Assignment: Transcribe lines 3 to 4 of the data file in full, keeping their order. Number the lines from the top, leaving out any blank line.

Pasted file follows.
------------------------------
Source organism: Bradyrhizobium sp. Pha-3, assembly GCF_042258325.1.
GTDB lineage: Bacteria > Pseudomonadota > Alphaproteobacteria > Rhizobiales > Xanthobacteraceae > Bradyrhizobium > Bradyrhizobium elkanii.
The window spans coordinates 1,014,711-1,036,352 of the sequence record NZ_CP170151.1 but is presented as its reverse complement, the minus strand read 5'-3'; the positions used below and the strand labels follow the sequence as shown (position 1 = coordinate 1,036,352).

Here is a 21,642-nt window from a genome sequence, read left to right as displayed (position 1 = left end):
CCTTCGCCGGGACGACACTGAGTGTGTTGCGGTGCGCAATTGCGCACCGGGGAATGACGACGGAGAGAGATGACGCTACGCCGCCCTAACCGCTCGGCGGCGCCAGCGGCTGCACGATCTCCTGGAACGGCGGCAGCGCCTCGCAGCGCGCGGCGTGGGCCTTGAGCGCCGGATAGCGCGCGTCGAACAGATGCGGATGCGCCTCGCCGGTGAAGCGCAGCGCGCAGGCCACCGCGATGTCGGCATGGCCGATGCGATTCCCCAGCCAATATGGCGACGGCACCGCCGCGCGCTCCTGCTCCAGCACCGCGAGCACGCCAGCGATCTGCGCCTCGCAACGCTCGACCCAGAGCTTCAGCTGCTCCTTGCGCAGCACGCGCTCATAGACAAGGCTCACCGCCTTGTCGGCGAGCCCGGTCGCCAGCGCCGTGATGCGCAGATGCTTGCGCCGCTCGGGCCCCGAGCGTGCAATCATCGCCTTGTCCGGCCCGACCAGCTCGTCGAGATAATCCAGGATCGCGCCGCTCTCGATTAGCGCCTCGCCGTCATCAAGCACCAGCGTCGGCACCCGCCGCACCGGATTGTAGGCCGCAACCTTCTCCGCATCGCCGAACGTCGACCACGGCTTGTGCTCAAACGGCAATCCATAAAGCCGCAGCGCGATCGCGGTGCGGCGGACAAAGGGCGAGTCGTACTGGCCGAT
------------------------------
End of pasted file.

The window spans coordinates 1,014,711-1,036,352 of the sequence record NZ_CP170151.1 but is presented as its reverse complement, the minus strand read 5'-3'; the positions used below and the strand labels follow the sequence as shown (position 1 = coordinate 1,036,352).

Here is a 21,642-nt window from a genome sequence, read left to right as displayed (position 1 = left end):